- Title: SAUDI ARABIA: Saudi date production marred by beetle infestation
- Date: 25th May 2014
- Summary: BURYDAH, SAUDI ARABIA (MAY 20, 2014) (REUTERS ) VARIOUS OF WORKER CUTTING INTO BARK OF PALM TREE SEARCHING FOR RED WEEVIL BEETLE/ PALM SPECIALIST EXPLAINING TO FARMERS ABOUT RED WEEVIL PALM SPECIALIST LOOKING AT BARK AND TAKING OUT RED WEEVIL LARVAE PALM SPECIALIST HOLDING TWO LARVAE ON HAND PALM SPECIALIST EXPLAINING TO FARMER ABOUT RED WEEVIL PALM SPECIALIST SHOWING RED WEEVIL (SOUNDBITE) (Arabic) MEMBER OF PEST CONTROL TEAM, MESHA'AL AL-FURAIDI, SAYING: "There are some palm trees which we can treat and economically they can produce more, so there will be no problem. But cutting down (palm trees) is a bitter pill to swallow." PEST CONTROL WORKER FROM SAUDI AGRICULTURE MINISTRY BRINGING HOSE TO BEGIN SPRAYING PALM TREE WITH PESTICIDES VARIOUS OF WORKERS SPARING PALM TREE WITH PESTICIDE DEAD PALM TREES LYING IN ROAD OUTSIDE FARM, FILMED FROM MOVING CAR VARIOUS OF WORKER CUTTING DOWN PALM TREE PALM TREE FALLING DOWN WORKERS CUTTING PALM TREE INTO SMALL PIECES PALM TREE SPECIALIST SEARCHING FOR RED WEEVIL RED WEEVIL ON TREE WORKERS ROLLING PART OF PALM TREE TO BE SHREDDED (SOUNDBITE) (Arabic) SUPERVISOR, FAHAD AL-HARBI, SAYING: "How to cut down palm trees: first, we remove the roots, then we remove its trunk and sawdust and after that we put it in bags and carry it to a car. Lastly, we place it in the machine to be shredded." VARIOUS OF DEAD PALM TREES BEING SHREDDED (SOUNDBITE) (Arabic) SAUDI FARMER, ABDUL-AZIZ AL-HASSON, SAYING: "We want treatment solutions. We do not want to cut down our palm trees. In other words we are not satisfied with removing our palm trees. Palm trees are the same to us as our kids are. The Ministry of Health treats our kids, and we want the Ministry of Agriculture to treat our palm trees."
- Embargoed: 9th June 2014 13:00
- Location: Saudi Arabia
- Country: Saudi Arabia
- Topics: Environment / Natural World,Industry
- Reuters ID: LVA1UI0JC20FM4IDR5GK91K3KT8U
- Story Text: Saudi Arabia is home to more than 23 million palm trees and produces around 1,300,000 tons of dates each year.
Ranking third world-wide, date production is the main source of income for several million people - farmers, merchants, farm workers and traders.
But this lucrative business has been under threat for some time now.
Here, at a date palm plantation in Burydah, members of the Saudi Ministry of Agriculture's pest control team are inspecting damaged trees. They're looking for the red palm weevil, a small beetle that kills the trees, which then need to be cut down. The red palm weevil started infesting palm trees in the early 1980s and has been reported in 50 percent of all date palm producing countries, including Saudi Arabia.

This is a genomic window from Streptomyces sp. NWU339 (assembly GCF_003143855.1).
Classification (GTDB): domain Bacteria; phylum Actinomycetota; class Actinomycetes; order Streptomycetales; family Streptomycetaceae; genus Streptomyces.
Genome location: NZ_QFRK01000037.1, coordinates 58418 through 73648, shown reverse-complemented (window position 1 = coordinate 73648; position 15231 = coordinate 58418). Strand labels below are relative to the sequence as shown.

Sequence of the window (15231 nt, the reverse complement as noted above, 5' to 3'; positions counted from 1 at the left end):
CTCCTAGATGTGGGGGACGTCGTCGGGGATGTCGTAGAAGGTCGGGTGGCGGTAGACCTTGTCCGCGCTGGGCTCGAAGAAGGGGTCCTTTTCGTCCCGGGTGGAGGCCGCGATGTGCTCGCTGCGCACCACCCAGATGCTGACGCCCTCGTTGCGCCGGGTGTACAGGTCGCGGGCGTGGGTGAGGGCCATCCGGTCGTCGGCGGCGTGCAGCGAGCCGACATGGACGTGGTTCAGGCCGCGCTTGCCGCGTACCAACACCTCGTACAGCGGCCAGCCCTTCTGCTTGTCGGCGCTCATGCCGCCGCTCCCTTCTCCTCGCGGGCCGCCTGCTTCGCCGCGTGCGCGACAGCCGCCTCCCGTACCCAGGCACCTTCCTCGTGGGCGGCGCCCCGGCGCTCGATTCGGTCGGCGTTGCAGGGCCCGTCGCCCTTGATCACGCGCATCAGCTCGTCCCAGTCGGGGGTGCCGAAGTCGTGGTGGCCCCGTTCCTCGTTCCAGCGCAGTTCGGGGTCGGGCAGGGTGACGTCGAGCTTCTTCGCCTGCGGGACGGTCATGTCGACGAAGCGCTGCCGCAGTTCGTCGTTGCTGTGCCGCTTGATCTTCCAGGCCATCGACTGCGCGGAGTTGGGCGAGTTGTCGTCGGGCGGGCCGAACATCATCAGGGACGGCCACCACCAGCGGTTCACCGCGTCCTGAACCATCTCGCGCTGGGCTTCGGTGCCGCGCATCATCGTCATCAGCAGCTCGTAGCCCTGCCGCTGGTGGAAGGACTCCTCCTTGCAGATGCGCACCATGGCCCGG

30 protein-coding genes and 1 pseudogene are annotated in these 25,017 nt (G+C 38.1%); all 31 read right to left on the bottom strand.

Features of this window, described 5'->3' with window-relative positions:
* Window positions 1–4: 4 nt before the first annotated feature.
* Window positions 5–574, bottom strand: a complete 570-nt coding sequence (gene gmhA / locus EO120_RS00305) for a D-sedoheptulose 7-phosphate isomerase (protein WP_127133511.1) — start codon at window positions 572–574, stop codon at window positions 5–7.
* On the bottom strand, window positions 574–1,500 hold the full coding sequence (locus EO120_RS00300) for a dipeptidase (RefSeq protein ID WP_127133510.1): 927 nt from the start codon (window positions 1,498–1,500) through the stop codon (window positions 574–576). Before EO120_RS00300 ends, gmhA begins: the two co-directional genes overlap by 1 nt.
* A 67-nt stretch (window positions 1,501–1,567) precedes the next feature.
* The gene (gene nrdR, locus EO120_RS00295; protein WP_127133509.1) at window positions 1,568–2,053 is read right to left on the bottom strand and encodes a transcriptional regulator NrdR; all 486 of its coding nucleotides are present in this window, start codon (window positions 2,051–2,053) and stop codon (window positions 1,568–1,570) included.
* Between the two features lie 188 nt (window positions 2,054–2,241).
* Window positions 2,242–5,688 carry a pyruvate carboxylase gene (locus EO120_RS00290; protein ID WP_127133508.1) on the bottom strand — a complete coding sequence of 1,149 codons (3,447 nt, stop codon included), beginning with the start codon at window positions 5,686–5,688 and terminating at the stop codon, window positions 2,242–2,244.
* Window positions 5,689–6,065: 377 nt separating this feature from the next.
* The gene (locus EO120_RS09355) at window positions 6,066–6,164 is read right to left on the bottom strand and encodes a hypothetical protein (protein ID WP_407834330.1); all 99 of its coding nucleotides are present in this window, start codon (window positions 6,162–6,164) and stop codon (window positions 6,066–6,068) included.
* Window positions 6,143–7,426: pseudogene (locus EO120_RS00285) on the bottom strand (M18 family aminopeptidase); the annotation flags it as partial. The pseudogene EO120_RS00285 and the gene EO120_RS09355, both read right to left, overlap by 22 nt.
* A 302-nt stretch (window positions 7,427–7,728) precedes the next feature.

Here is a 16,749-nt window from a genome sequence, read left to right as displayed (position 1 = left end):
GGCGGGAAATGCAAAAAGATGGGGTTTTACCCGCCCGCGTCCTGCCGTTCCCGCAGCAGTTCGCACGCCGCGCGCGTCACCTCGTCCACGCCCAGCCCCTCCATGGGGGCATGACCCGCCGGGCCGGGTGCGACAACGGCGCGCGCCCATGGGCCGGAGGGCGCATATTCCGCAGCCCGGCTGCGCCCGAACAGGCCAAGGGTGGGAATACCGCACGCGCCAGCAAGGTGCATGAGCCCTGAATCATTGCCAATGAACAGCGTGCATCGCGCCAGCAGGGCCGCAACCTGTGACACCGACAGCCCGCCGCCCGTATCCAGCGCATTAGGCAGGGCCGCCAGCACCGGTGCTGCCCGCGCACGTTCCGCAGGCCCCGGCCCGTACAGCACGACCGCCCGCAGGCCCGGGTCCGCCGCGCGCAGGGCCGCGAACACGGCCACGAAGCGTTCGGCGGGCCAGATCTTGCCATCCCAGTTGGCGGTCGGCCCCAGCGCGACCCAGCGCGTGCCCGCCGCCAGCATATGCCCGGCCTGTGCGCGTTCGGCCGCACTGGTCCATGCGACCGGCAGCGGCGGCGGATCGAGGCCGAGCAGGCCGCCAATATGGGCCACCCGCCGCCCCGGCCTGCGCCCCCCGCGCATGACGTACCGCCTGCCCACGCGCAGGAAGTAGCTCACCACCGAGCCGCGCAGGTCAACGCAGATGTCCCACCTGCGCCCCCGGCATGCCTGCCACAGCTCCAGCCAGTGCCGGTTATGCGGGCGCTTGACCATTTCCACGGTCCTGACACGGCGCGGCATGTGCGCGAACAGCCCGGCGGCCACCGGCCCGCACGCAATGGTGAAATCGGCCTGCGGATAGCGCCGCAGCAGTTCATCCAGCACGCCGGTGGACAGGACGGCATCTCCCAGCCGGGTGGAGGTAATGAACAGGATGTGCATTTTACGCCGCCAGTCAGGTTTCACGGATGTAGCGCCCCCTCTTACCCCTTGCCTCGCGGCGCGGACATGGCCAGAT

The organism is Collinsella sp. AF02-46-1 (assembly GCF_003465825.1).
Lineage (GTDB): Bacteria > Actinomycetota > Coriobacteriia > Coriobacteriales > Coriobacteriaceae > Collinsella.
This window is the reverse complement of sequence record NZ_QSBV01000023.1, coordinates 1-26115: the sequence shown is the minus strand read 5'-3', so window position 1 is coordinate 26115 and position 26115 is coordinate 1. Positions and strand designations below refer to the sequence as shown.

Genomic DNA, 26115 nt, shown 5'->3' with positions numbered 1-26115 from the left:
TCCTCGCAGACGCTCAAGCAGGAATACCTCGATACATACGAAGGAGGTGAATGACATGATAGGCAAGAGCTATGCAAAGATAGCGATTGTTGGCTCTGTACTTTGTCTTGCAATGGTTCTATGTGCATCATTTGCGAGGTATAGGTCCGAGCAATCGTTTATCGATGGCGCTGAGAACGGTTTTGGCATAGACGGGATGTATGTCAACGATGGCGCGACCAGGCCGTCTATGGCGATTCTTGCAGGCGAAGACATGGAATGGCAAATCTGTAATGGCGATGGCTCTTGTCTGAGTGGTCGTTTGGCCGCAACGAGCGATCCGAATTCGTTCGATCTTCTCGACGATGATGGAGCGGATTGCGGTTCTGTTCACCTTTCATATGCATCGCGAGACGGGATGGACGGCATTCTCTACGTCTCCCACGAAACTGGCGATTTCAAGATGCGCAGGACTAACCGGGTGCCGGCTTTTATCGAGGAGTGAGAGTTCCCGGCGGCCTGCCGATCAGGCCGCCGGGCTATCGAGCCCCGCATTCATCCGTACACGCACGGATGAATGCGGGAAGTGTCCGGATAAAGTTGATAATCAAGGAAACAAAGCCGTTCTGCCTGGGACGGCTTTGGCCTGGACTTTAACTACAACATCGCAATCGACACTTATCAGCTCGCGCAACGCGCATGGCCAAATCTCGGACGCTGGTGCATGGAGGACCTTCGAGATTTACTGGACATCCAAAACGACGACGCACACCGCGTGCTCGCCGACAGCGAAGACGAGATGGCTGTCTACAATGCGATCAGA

Damage to the trees is done mainly by the beetle's larvae. Adult females lay about 200 eggs on leaves or trunks. The larvae feed on the soft fibre of the palm trees and as they grow, dig deeper into the trees, killing them.
The farmers are left with no option but to cut the trees down, a measure that no one likes to take.
"There are some palm trees which we can treat and economically they can produce more, so there will be no problem. But cutting down (palm trees) is a bitter pill to swallow", says Mesha'al al-Furaidi, a member of the pest control team.
The palm tree plantations of Burydah city are amongst the worst affected, prompting the government to send out special pest control teams to help the farmers contain the damage with special pesticide sprays. As part of their campaign, they also inform and educate farmers and workers about the beetle, explaining how it kills their trees.
But, despite the campaign, many palm trees don't survive the beetle infestation and have to be cut down and shredded.
The economic loss of so many trees has angered farmers, who want the government to do more to control the weevil. For some, growing and caring for the trees has become an emotional issue.
"We want treatment solutions. We do not want to cut down our palm trees. In other words, we are not satisfied with removing our palm trees. Palm trees are the same to us as our kids are. The Ministry of Health treats our kids, and we want the Ministry of Agriculture to treat our palm trees", Saudi farmer Abdul-Aziz al-Hasson says.
At Burydah's annual date festival, traders and merchants are pessimistic about the volume of dates that will be produced this year.
They say they are expecting a decrease of about 10 percent, unless a better and durable solution in the battle against the red palm weevil is found quickly enough to save Saudi Arabia's palm trees and protect its dates.
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